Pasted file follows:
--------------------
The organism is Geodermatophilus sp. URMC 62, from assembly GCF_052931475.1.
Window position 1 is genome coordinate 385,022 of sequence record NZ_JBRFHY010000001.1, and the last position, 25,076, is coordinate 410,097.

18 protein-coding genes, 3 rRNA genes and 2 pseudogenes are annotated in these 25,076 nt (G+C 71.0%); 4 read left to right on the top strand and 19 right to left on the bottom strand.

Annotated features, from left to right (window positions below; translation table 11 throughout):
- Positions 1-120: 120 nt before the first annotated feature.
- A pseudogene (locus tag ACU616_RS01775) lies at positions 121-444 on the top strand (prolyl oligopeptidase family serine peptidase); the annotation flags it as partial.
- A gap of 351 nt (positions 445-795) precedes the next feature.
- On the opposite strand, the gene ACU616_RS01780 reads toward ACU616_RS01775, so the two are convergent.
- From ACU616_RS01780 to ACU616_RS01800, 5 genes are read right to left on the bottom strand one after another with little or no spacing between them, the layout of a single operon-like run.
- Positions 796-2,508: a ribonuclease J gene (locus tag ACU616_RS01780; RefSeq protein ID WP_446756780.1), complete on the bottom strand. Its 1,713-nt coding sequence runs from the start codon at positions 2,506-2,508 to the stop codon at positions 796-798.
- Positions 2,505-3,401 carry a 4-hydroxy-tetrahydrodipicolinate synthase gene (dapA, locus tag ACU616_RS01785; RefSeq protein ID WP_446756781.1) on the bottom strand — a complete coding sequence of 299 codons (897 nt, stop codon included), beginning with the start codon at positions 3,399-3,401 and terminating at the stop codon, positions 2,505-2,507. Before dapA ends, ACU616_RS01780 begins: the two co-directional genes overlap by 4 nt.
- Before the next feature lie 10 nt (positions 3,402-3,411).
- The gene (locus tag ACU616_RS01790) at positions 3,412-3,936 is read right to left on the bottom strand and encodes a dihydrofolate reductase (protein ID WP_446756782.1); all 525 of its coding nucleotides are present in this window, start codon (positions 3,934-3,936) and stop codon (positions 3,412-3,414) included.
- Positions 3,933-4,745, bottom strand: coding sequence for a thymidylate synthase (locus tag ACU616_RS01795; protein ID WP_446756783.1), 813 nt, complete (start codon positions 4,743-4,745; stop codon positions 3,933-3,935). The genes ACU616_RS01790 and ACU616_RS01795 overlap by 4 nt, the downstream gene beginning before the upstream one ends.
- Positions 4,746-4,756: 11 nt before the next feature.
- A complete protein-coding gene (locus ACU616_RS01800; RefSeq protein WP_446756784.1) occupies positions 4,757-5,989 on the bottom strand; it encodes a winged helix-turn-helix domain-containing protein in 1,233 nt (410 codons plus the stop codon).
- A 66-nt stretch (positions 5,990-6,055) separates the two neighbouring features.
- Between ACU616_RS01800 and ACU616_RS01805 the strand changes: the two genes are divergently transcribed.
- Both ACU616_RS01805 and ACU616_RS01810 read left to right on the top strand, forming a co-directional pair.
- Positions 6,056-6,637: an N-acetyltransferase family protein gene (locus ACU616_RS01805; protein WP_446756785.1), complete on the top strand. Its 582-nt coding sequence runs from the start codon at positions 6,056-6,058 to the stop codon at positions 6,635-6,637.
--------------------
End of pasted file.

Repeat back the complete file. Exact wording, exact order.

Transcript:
The organism is Geodermatophilus sp. URMC 62, from assembly GCF_052931475.1.
Window position 1 is genome coordinate 385,022 of sequence record NZ_JBRFHY010000001.1, and the last position, 25,076, is coordinate 410,097.

18 protein-coding genes, 3 rRNA genes and 2 pseudogenes are annotated in these 25,076 nt (G+C 71.0%); 4 read left to right on the top strand and 19 right to left on the bottom strand.

Annotated features, from left to right (window positions below; translation table 11 throughout):
- Positions 1-120: 120 nt before the first annotated feature.
- A pseudogene (locus tag ACU616_RS01775) lies at positions 121-444 on the top strand (prolyl oligopeptidase family serine peptidase); the annotation flags it as partial.
- A gap of 351 nt (positions 445-795) precedes the next feature.
- On the opposite strand, the gene ACU616_RS01780 reads toward ACU616_RS01775, so the two are convergent.
- From ACU616_RS01780 to ACU616_RS01800, 5 genes are read right to left on the bottom strand one after another with little or no spacing between them, the layout of a single operon-like run.
- Positions 796-2,508: a ribonuclease J gene (locus tag ACU616_RS01780; RefSeq protein ID WP_446756780.1), complete on the bottom strand. Its 1,713-nt coding sequence runs from the start codon at positions 2,506-2,508 to the stop codon at positions 796-798.
- Positions 2,505-3,401 carry a 4-hydroxy-tetrahydrodipicolinate synthase gene (dapA, locus tag ACU616_RS01785; RefSeq protein ID WP_446756781.1) on the bottom strand — a complete coding sequence of 299 codons (897 nt, stop codon included), beginning with the start codon at positions 3,399-3,401 and terminating at the stop codon, positions 2,505-2,507. Before dapA ends, ACU616_RS01780 begins: the two co-directional genes overlap by 4 nt.
- Before the next feature lie 10 nt (positions 3,402-3,411).
- The gene (locus tag ACU616_RS01790) at positions 3,412-3,936 is read right to left on the bottom strand and encodes a dihydrofolate reductase (protein ID WP_446756782.1); all 525 of its coding nucleotides are present in this window, start codon (positions 3,934-3,936) and stop codon (positions 3,412-3,414) included.
- Positions 3,933-4,745, bottom strand: coding sequence for a thymidylate synthase (locus tag ACU616_RS01795; protein ID WP_446756783.1), 813 nt, complete (start codon positions 4,743-4,745; stop codon positions 3,933-3,935). The genes ACU616_RS01790 and ACU616_RS01795 overlap by 4 nt, the downstream gene beginning before the upstream one ends.
- Positions 4,746-4,756: 11 nt before the next feature.
- A complete protein-coding gene (locus ACU616_RS01800; RefSeq protein WP_446756784.1) occupies positions 4,757-5,989 on the bottom strand; it encodes a winged helix-turn-helix domain-containing protein in 1,233 nt (410 codons plus the stop codon).
- A 66-nt stretch (positions 5,990-6,055) separates the two neighbouring features.
- Between ACU616_RS01800 and ACU616_RS01805 the strand changes: the two genes are divergently transcribed.
- Both ACU616_RS01805 and ACU616_RS01810 read left to right on the top strand, forming a co-directional pair.
- Positions 6,056-6,637: an N-acetyltransferase family protein gene (locus ACU616_RS01805; protein WP_446756785.1), complete on the top strand. Its 582-nt coding sequence runs from the start codon at positions 6,056-6,058 to the stop codon at positions 6,635-6,637.